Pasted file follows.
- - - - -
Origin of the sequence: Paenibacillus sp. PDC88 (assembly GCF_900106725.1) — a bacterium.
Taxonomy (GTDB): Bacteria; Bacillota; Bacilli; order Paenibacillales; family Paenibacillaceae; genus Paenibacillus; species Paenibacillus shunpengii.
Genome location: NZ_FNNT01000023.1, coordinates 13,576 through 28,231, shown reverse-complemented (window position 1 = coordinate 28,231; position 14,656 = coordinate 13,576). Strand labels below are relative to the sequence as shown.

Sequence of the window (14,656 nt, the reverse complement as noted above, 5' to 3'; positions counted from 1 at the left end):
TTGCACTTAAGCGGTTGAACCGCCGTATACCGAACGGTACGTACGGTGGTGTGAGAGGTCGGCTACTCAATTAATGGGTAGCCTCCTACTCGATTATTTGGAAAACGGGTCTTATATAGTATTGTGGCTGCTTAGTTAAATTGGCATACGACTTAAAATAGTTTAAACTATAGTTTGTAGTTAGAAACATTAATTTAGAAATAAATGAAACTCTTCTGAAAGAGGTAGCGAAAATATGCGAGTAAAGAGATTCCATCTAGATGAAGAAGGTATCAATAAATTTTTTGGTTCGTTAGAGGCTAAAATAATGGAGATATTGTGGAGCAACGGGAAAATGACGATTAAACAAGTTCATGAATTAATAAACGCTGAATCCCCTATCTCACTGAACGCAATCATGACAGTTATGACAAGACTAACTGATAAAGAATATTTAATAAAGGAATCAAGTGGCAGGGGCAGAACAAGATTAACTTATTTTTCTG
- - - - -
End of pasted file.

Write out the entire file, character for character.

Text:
Origin of the sequence: Paenibacillus sp. PDC88 (assembly GCF_900106725.1) — a bacterium.
Taxonomy (GTDB): Bacteria; Bacillota; Bacilli; order Paenibacillales; family Paenibacillaceae; genus Paenibacillus; species Paenibacillus shunpengii.
Genome location: NZ_FNNT01000023.1, coordinates 13,576 through 28,231, shown reverse-complemented (window position 1 = coordinate 28,231; position 14,656 = coordinate 13,576). Strand labels below are relative to the sequence as shown.

Sequence of the window (14,656 nt, the reverse complement as noted above, 5' to 3'; positions counted from 1 at the left end):
TTGCACTTAAGCGGTTGAACCGCCGTATACCGAACGGTACGTACGGTGGTGTGAGAGGTCGGCTACTCAATTAATGGGTAGCCTCCTACTCGATTATTTGGAAAACGGGTCTTATATAGTATTGTGGCTGCTTAGTTAAATTGGCATACGACTTAAAATAGTTTAAACTATAGTTTGTAGTTAGAAACATTAATTTAGAAATAAATGAAACTCTTCTGAAAGAGGTAGCGAAAATATGCGAGTAAAGAGATTCCATCTAGATGAAGAAGGTATCAATAAATTTTTTGGTTCGTTAGAGGCTAAAATAATGGAGATATTGTGGAGCAACGGGAAAATGACGATTAAACAAGTTCATGAATTAATAAACGCTGAATCCCCTATCTCACTGAACGCAATCATGACAGTTATGACAAGACTAACTGATAAAGAATATTTAATAAAGGAATCAAGTGGCAGGGGCAGAACAAGATTAACTTATTTTTCTG